WASHINGTON (CBS Connecticut) — Former Vermont governor and Democratic National Committee Chairman Howard Dean is refuting the idea young, healthy Americans must sign up for the Affordable Care Act for the law to work.
Speaking with George Stephanopoulos on ABC News’ “This Week,” Dean said the long-held White House projection is inaccurate.
“It is not true that if young people don’t sign up the program doesn’t work,” said Dean. “That’s false.”
Stephanopoulos replied that, “The White House said they have to have a third of the people … 2.7 of 7 million people … have to be young people.”
“That’s not true, actually, because what … the reason that is framed as being true is, everybody assumes you can’t do a community rating, without an individual mandate, and that’s not true,” responded Dean. “And I know that because I did it 20 years ago, we did most of the stuff that’s in Obamacare. We have all — almost every child under 18 has had health insurance in our state (Vermont) for almost 20 years.”
The Affordable Care Act allows young adults to remain on their parents’ insurance plans until the age of 26. A 2013 Gallup poll finds that, 23.7 percent of 18- to 25-year-olds are uninsured. Beginning in 2014, children up to age 26 can stay on their parent’s employer plan even if they have another offer of coverage through an employer.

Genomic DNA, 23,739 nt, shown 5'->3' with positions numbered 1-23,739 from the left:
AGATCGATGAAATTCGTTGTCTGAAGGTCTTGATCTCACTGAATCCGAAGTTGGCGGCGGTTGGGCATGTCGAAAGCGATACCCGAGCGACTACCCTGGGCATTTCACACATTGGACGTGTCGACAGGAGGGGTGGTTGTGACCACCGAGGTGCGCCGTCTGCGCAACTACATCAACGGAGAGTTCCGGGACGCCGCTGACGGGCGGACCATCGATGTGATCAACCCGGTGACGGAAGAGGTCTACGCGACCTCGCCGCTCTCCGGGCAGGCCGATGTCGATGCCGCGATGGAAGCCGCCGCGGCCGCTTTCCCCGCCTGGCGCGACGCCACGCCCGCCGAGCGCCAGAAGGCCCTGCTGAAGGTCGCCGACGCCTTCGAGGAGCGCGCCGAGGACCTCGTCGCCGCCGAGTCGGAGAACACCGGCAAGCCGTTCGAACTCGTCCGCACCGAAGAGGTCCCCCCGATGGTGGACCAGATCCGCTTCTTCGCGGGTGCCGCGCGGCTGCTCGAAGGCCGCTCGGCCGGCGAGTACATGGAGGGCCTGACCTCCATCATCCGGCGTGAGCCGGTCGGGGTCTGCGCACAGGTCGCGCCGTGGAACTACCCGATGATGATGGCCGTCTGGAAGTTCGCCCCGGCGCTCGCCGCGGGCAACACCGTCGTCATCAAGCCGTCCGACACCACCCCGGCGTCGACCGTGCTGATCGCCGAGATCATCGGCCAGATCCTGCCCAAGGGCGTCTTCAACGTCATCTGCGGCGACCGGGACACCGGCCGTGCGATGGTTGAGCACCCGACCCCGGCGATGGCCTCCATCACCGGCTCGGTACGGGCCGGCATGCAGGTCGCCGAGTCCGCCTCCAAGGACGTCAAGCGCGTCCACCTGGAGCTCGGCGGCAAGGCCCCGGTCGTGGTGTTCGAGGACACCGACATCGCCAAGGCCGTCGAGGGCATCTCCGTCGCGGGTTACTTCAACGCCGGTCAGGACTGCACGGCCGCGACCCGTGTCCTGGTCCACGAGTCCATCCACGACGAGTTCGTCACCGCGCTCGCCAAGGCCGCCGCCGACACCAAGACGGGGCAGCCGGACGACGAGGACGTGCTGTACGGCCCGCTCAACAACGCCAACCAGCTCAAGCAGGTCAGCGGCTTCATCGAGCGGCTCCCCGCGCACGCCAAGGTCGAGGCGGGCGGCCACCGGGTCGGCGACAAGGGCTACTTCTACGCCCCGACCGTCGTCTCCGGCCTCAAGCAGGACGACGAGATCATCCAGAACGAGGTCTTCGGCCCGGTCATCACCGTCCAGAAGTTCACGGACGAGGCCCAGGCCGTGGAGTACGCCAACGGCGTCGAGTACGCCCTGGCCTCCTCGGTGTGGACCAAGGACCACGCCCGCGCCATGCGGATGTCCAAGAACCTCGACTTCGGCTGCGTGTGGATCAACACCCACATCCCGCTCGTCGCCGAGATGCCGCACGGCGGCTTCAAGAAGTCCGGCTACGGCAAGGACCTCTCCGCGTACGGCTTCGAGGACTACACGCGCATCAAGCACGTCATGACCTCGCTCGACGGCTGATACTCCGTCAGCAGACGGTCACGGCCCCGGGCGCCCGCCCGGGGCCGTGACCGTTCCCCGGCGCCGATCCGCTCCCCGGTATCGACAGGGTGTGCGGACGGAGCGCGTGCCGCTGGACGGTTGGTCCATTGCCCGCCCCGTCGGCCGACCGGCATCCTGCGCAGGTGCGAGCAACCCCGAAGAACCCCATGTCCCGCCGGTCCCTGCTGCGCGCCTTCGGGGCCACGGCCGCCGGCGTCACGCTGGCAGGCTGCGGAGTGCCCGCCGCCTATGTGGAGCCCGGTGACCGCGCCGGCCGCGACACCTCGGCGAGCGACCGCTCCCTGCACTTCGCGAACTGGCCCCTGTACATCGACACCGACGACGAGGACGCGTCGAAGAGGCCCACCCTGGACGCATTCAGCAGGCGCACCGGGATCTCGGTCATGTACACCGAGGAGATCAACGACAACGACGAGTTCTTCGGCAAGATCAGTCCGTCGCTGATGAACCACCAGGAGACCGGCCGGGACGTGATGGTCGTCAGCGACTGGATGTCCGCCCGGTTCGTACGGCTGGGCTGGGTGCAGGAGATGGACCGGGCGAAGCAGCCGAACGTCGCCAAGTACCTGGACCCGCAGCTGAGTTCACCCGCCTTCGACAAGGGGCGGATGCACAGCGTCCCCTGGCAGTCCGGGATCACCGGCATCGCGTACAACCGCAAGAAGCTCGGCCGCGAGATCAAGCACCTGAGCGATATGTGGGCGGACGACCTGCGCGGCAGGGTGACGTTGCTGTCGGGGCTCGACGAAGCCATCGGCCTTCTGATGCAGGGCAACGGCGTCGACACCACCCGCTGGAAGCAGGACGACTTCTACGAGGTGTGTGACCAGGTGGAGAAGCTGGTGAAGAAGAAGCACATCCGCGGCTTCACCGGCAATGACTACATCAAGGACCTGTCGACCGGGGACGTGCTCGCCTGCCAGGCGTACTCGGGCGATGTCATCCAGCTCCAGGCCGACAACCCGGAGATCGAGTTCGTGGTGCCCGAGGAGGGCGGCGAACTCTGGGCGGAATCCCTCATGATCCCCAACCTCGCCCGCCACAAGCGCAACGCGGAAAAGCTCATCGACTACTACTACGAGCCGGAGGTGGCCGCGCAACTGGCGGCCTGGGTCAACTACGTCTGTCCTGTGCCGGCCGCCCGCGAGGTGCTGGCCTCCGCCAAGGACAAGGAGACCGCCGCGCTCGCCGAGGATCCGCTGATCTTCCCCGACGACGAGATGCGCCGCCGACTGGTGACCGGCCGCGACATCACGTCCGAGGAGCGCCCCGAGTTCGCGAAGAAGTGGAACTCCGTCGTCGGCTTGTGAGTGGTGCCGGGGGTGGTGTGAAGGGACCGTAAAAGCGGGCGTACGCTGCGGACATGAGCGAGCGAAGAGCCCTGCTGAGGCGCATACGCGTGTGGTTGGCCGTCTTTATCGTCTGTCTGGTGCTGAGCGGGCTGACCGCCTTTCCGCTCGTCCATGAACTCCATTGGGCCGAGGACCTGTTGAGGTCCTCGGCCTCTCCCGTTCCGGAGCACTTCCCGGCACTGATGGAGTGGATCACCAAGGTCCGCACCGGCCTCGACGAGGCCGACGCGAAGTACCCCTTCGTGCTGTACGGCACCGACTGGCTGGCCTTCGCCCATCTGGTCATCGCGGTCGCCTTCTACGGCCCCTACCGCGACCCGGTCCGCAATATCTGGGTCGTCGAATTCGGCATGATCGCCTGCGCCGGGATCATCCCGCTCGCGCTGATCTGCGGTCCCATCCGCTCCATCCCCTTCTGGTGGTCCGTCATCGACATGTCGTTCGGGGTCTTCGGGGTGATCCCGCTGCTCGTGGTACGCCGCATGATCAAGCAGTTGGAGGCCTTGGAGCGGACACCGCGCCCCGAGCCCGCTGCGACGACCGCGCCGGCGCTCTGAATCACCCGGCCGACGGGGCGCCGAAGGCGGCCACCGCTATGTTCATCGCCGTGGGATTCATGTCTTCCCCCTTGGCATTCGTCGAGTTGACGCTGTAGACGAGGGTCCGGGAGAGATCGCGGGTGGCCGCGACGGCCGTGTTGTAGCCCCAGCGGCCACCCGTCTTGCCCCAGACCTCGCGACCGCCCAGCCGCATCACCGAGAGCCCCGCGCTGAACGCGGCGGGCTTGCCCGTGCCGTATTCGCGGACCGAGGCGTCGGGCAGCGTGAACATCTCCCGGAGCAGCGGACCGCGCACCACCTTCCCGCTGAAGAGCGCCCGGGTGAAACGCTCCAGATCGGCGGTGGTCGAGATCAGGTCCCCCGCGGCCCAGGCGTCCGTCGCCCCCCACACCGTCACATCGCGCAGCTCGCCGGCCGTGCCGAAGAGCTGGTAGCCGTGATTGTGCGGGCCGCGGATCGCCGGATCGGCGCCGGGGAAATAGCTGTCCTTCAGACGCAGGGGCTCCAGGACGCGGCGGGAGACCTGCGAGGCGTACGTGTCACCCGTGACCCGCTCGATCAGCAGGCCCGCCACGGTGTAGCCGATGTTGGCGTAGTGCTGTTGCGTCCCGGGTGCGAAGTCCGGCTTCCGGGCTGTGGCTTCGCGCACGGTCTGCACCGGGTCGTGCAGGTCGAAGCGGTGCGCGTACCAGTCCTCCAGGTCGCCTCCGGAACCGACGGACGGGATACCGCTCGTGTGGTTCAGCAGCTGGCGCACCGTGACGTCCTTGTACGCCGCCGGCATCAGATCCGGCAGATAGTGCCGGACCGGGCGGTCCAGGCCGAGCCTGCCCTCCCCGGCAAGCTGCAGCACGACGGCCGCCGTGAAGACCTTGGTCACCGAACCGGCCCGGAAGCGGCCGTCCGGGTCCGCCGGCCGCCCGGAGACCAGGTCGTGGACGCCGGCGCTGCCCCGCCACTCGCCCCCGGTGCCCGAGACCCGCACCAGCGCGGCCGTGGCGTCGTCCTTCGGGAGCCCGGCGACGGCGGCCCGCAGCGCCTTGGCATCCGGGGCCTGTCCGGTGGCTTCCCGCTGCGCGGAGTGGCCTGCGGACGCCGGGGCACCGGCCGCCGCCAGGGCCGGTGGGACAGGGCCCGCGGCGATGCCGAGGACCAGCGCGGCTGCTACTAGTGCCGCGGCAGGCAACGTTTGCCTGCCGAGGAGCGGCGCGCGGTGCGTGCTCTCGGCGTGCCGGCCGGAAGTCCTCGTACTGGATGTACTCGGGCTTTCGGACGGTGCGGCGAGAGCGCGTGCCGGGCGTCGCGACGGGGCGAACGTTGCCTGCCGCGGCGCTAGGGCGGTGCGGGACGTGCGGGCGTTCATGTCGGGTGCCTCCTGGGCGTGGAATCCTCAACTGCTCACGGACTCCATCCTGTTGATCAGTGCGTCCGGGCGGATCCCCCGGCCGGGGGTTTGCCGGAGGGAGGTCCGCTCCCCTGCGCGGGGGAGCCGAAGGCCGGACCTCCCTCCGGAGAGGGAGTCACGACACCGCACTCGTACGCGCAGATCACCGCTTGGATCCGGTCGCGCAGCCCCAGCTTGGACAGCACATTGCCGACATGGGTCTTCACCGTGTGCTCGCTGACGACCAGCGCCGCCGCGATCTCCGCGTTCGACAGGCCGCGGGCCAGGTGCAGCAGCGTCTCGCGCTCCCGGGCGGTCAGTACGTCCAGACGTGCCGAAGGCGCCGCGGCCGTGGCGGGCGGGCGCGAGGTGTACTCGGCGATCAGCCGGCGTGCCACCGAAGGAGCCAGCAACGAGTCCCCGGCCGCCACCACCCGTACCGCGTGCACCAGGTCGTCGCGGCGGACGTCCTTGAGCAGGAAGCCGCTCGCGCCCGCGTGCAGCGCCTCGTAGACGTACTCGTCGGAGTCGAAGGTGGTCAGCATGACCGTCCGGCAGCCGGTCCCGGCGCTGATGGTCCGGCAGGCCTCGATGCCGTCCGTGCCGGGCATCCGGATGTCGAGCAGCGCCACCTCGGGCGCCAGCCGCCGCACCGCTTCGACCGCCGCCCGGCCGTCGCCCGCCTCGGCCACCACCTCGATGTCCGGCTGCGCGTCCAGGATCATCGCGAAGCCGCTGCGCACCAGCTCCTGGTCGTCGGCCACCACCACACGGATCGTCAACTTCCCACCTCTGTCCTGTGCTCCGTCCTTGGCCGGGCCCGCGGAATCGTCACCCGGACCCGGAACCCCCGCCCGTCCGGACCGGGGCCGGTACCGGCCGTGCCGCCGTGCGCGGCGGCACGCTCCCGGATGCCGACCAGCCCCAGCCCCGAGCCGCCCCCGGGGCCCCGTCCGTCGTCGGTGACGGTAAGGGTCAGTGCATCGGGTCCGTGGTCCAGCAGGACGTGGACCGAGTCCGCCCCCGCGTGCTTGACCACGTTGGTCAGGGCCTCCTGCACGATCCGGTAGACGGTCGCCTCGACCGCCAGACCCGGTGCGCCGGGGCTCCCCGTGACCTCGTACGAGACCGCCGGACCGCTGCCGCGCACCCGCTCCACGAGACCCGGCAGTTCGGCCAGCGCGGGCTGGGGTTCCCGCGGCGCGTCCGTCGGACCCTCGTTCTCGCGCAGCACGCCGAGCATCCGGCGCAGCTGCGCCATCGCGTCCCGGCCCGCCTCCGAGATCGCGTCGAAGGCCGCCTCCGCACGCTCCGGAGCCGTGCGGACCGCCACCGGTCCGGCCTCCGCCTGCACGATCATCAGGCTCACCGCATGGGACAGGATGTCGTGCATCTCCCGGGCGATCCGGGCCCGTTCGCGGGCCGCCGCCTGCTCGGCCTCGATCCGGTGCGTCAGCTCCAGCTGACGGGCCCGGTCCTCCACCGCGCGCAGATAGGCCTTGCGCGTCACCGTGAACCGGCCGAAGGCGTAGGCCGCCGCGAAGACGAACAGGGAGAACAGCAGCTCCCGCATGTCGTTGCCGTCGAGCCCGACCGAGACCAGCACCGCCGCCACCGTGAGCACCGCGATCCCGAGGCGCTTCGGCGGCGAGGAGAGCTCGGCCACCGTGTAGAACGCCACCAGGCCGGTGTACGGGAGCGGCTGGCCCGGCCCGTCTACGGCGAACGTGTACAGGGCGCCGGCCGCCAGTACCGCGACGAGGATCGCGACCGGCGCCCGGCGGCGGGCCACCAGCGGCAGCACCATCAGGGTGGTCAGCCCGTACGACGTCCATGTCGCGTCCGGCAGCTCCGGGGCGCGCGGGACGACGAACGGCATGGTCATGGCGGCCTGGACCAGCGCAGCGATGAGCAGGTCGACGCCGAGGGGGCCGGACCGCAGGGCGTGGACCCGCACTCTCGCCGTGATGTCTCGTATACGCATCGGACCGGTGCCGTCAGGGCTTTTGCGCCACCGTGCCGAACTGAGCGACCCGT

Young, healthy people are considered crucial to the federal health care system so that the marketplaces do not fill with older, sicker Americans – causing premiums to skyrocket. The White House has set a goal of enrolling 7 million people in private insurance plans through the health insurance exchanges by March 31, 2014. According to the Washington Post, 2.7 million of those people will need to be in the 18-35 age range.
The Department of Health and Human Services (HHS) estimated that nearly 6 out of 10 uninsured Americans could be able to access low-cost, high value health insurance for under $100 per person per month starting in 2014.
Connecticut’s marketplace, Access Health CT, reported earlier this week that approximately one-third of applicants since Oct. 1 have been under the age of 35.